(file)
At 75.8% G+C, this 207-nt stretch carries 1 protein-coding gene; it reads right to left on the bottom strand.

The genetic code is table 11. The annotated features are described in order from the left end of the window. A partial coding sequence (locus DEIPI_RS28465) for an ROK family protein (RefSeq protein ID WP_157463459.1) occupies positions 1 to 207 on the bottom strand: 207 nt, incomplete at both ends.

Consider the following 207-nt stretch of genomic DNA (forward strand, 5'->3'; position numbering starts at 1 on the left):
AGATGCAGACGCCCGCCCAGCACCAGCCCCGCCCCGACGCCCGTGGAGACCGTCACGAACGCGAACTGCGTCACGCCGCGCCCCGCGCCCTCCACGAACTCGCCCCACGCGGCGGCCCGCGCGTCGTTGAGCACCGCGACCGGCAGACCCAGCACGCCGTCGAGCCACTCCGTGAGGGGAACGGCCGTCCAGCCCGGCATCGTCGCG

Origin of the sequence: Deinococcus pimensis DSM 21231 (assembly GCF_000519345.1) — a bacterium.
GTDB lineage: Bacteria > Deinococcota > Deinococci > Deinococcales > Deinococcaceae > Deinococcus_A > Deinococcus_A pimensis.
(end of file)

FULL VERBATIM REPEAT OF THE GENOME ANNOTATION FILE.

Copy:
At 75.8% G+C, this 207-nt stretch carries 1 protein-coding gene; it reads right to left on the bottom strand.

The genetic code is table 11. The annotated features are described in order from the left end of the window. A partial coding sequence (locus DEIPI_RS28465) for an ROK family protein (RefSeq protein ID WP_157463459.1) occupies positions 1 to 207 on the bottom strand: 207 nt, incomplete at both ends.

Consider the following 207-nt stretch of genomic DNA (forward strand, 5'->3'; position numbering starts at 1 on the left):
AGATGCAGACGCCCGCCCAGCACCAGCCCCGCCCCGACGCCCGTGGAGACCGTCACGAACGCGAACTGCGTCACGCCGCGCCCCGCGCCCTCCACGAACTCGCCCCACGCGGCGGCCCGCGCGTCGTTGAGCACCGCGACCGGCAGACCCAGCACGCCGTCGAGCCACTCCGTGAGGGGAACGGCCGTCCAGCCCGGCATCGTCGCG

Origin of the sequence: Deinococcus pimensis DSM 21231 (assembly GCF_000519345.1) — a bacterium.
GTDB lineage: Bacteria > Deinococcota > Deinococci > Deinococcales > Deinococcaceae > Deinococcus_A > Deinococcus_A pimensis.